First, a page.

U.S. law enforcement agents told Reuters that powerful Chinese “money brokers” operating in small cells have “upended the way narcotics cash is laundered.” They’re replacing traditional Mexican and Colombian money men who would typically launder drug money.
In focus is a Chinese businessman named Gan Xianbing, who will be sentenced early next year in a Chicago courtroom for laundering Mexican cartel money to China.
Earlier this year, Xianbing was convicted of money laundering and operating an unlicensed money-transfer firm that transferred drug money from the U.S. to offshore accounts.
Xianbing’s lawyers maintain the businessman is innocent, and U.S. authorities entrapped him.
U.S. law enforcement agents said Xianbing is one of the newest emerging threats to the war on drugs. They say small cells of Chinese criminals are transforming how narcotics cash is laundered by displacing traditional money men from Latin America.
Authorities said these money men were moving large sums of drug money, underneath the radar of US, Mexican, Chinese, and international authorities. Reuters explains how it was done:
“Routing cartel drug profits from the United States to China then on to Mexico with a few clicks of a burner phone and Chinese banking apps – and without the bulky cash ever crossing borders. The launderers pay small Chinese-owned businesses in the United States and Mexico to help them move the funds. Most contact with the banking system happens in China, a veritable black hole for U.S. and Mexican authorities.”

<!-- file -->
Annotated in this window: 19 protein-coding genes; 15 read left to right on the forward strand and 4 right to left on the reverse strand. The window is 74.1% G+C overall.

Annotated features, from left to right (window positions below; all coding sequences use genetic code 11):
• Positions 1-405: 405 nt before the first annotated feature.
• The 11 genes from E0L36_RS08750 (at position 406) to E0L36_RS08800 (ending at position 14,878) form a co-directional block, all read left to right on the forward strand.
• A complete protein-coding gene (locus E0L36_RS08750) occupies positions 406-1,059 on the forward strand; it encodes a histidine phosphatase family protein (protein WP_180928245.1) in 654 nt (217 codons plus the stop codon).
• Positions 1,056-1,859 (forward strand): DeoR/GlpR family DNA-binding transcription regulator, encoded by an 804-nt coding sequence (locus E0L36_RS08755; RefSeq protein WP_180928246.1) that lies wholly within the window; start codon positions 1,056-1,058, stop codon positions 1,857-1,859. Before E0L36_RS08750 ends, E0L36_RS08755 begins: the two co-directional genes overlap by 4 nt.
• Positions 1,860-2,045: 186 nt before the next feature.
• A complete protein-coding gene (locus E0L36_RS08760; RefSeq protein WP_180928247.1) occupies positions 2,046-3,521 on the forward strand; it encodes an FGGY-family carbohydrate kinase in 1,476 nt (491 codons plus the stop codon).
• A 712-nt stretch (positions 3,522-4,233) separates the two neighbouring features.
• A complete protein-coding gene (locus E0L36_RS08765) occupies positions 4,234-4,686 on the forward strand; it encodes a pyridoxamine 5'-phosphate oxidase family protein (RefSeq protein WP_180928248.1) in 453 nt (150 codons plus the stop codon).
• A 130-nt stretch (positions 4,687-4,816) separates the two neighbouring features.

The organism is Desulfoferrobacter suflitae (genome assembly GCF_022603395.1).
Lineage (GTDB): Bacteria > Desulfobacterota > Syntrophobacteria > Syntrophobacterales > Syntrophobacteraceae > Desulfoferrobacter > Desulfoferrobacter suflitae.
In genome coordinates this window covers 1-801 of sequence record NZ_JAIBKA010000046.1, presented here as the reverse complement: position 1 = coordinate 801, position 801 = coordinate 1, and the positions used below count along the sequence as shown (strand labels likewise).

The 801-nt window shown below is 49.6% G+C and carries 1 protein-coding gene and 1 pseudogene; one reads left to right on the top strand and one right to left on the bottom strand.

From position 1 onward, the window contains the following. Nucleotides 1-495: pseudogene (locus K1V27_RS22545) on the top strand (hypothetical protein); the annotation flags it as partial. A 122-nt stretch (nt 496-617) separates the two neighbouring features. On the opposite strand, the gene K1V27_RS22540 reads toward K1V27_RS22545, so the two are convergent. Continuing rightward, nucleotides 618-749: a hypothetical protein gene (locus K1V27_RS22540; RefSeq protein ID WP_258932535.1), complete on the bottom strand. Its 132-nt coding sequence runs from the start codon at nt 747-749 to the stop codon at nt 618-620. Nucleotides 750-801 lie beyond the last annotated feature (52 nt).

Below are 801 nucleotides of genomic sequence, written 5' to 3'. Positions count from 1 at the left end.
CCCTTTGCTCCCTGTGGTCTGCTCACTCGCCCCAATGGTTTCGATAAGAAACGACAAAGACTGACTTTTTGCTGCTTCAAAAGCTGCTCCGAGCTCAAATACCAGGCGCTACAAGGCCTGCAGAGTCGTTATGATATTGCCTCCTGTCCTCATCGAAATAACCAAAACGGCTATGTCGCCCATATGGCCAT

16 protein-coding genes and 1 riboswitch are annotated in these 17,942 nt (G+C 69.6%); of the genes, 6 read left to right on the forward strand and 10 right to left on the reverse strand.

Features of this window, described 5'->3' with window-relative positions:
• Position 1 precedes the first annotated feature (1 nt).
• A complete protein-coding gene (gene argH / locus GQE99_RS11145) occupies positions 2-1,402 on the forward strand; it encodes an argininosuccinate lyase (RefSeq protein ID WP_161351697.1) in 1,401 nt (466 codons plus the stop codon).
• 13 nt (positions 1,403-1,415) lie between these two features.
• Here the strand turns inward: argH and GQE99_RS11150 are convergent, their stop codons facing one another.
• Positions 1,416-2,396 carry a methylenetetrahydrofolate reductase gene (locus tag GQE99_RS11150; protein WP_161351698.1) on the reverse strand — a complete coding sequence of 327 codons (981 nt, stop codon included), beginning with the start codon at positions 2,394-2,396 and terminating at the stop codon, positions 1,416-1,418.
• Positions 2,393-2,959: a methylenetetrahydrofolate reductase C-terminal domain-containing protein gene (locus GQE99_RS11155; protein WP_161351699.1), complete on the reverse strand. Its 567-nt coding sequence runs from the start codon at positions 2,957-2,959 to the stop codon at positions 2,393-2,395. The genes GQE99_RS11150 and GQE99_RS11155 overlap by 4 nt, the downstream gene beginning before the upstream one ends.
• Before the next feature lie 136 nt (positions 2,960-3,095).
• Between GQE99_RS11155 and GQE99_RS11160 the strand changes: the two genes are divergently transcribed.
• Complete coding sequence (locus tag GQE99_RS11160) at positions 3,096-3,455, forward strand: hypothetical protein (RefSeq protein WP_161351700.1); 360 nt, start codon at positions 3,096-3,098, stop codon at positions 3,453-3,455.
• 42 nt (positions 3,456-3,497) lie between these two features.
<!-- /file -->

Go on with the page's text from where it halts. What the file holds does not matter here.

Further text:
On Sept. 24, U.S. prosecutors during Xianbing’s sentencing memorandum said Chinese money brokers “have come to dominate international money laundering markets.”
What has emerged is the blueprint showing how Chinese money brokers are funneling money out of Latin American countries and from multi-billion-dollar drug empires, all under the radar of financial regulatory authorities. This comes at a worsening time between Sino-US relations, along with the U.S. taking a more active role in securing its borders and fighting the opioid epidemic that continues to ravage U.S. communities.
U.S. prosecutors believe Xianbing has moved between $25 million to $65 million in cartel drug money from 2016 to the time of his arrest.
China’s Foreign Ministry disputes the charges, by saying most Chinese bank-account holders about whom Washington has investigated as part of its money laundering case were “legitimate enterprises and individuals” in China. “After we asked the U.S. side to provide drug-related clues or evidence of enterprises and individuals, the U.S. side has not responded,” the ministry said in a statement.
As for U.S. sources familiar with the investigation, well, “it’s one of the most sophisticated forms of money laundering that’s ever existed.”